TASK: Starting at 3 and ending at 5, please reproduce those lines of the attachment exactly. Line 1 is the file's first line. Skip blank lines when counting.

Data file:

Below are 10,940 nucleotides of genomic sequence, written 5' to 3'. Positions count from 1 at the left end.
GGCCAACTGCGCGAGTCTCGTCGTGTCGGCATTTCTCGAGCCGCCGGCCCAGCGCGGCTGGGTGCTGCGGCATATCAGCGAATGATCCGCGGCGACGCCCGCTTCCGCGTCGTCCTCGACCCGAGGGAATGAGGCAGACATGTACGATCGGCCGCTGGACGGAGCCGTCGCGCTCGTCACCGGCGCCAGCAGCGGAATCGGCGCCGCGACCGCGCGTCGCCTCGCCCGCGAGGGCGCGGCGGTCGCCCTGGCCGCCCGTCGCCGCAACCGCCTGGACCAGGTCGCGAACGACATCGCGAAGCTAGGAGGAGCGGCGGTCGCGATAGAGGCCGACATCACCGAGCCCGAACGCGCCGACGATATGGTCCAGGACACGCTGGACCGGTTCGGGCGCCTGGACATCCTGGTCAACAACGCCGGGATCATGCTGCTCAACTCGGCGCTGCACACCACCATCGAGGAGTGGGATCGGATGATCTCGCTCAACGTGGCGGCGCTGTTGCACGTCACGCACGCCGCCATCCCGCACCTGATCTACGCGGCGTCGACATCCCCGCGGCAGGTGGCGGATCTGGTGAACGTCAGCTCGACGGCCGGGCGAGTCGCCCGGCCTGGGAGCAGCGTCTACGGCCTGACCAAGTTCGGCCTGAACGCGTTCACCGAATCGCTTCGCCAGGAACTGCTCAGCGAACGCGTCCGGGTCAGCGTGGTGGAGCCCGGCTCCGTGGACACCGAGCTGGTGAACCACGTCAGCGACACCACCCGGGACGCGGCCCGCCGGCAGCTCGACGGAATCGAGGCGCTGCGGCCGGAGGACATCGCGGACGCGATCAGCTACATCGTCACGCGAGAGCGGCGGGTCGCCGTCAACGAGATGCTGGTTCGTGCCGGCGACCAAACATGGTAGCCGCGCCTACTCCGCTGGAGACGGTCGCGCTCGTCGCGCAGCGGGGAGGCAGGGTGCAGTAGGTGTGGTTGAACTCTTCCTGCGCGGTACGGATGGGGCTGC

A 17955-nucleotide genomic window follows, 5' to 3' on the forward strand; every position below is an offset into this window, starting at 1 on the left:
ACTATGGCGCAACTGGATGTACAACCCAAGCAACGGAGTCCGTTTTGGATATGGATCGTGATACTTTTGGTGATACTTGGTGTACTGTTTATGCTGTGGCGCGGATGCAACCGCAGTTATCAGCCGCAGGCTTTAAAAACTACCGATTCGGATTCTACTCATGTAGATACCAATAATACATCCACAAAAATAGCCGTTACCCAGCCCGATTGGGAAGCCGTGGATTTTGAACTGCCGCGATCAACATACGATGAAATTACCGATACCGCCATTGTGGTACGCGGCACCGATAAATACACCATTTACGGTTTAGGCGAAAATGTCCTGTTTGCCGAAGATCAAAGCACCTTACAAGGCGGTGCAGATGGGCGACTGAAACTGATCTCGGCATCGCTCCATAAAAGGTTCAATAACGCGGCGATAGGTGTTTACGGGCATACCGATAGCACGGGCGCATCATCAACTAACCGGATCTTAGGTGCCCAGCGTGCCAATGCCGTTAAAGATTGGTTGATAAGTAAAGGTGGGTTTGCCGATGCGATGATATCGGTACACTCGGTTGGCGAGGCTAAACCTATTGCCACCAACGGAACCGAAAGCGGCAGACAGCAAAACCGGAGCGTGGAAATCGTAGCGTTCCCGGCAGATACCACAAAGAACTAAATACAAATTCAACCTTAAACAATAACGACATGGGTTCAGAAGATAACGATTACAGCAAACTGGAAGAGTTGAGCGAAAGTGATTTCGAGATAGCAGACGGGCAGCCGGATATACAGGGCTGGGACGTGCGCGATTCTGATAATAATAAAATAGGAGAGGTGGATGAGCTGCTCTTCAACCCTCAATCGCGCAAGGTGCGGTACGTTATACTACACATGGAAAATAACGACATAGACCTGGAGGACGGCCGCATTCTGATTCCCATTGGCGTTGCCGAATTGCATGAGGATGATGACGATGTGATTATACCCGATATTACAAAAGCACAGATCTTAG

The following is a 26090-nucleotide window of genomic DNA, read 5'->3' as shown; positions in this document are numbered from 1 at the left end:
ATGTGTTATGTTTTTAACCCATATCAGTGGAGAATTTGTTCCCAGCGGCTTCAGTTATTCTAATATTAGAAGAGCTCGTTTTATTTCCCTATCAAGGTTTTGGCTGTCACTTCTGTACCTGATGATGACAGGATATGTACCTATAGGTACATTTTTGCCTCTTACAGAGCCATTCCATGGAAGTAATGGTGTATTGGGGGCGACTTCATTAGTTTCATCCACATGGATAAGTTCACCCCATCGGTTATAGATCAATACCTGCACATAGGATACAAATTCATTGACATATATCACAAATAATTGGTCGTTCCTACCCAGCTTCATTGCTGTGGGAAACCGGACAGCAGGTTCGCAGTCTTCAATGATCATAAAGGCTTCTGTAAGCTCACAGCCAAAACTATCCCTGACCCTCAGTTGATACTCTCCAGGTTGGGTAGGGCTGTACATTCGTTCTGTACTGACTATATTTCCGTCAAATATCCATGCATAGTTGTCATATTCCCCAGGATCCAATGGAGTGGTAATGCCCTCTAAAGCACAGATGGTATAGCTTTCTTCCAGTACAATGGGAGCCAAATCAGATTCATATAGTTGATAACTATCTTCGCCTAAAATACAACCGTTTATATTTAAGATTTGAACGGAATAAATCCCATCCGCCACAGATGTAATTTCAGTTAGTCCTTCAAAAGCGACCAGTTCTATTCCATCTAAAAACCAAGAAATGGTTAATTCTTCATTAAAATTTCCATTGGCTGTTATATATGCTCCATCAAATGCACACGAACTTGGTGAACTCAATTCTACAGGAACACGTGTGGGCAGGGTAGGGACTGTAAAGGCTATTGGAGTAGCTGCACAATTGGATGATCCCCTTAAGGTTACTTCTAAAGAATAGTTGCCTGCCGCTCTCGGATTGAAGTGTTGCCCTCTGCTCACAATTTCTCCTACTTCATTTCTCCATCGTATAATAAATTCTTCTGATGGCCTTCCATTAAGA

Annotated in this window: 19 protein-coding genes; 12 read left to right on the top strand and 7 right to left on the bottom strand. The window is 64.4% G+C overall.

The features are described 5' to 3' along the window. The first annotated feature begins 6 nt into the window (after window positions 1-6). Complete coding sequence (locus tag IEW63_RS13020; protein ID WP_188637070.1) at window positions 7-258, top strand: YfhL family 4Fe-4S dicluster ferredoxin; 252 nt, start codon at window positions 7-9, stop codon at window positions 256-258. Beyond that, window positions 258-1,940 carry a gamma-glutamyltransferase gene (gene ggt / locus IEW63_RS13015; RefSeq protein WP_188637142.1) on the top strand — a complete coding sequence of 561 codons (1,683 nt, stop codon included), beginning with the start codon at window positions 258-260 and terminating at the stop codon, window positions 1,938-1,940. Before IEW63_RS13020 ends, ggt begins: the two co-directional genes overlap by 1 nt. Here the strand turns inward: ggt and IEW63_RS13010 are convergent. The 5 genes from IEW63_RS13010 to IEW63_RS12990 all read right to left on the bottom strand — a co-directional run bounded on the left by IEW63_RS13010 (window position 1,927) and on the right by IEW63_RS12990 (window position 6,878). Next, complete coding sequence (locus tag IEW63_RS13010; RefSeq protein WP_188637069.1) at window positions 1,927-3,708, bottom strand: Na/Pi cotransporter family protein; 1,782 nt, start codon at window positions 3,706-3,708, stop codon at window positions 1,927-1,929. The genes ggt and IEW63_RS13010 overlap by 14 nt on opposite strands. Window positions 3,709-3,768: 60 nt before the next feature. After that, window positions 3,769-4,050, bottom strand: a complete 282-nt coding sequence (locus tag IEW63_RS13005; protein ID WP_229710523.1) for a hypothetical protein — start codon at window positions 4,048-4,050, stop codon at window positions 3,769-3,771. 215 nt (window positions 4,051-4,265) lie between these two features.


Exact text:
A 17955-nucleotide genomic window follows, 5' to 3' on the forward strand; every position below is an offset into this window, starting at 1 on the left:
ACTATGGCGCAACTGGATGTACAACCCAAGCAACGGAGTCCGTTTTGGATATGGATCGTGATACTTTTGGTGATACTTGGTGTACTGTTTATGCTGTGGCGCGGATGCAACCGCAGTTATCAGCCGCAGGCTTTAAAAACTACCGATTCGGATTCTACTCATGTAGATACCAATAATACATCCACAAAAATAGCCGTTACCCAGCCCGATTGGGAAGCCGTGGATTTTGAACTGCCGCGATCAACATACGATGAAATTACCGATACCGCCATTGTGGTACGCGGCACCGATAAATACACCATTTACGGTTTAGGCGAAAATGTCCTGTTTGCCGAAGATCAAAGCACCTTACAAGGCGGTGCAGATGGGCGACTGAAACTGATCTCGGCATCGCTCCATAAAAGGTTCAATAACGCGGCGATAGGTGTTTACGGGCATACCGATAGCACGGGCGCATCATCAACTAACCGGATCTTAGGTGCCCAGCGTGCCAATGCCGTTAAAGATTGGTTGATAAGTAAAGGTGGGTTTGCCGATGCGATGATATCGGTACACTCGGTTGGCGAGGCTAAACCTATTGCCACCAACGGAACCGAAAGCGGCAGACAGCAAAACCGGAGCGTGGAAATCGTAGCGTTCCCGGCAGATACCACAAAGAACTAAATACAAATTCAACCTTAAACAATAACGACATGGGTTCAGAAGATAACGATTACAGCAAACTGGAAGAGTTGAGCGAAAGTGATTTCGAGATAGCAGACGGGCAGCCGGATATACAGGGCTGGGACGTGCGCGATTCTGATAATAATAAAATAGGAGAGGTGGATGAGCTGCTCTTCAACCCTCAATCGCGCAAGGTGCGGTACGTTATACTACACATGGAAAATAACGACATAGACCTGGAGGACGGCCGCATTCTGATTCCCATTGGCGTTGCCGAATTGCATGAGGATGATGACGATGTGATTATACCCGATATTACAAAAGCACAGATCTTAG

The following is a 26090-nucleotide window of genomic DNA, read 5'->3' as shown; positions in this document are numbered from 1 at the left end: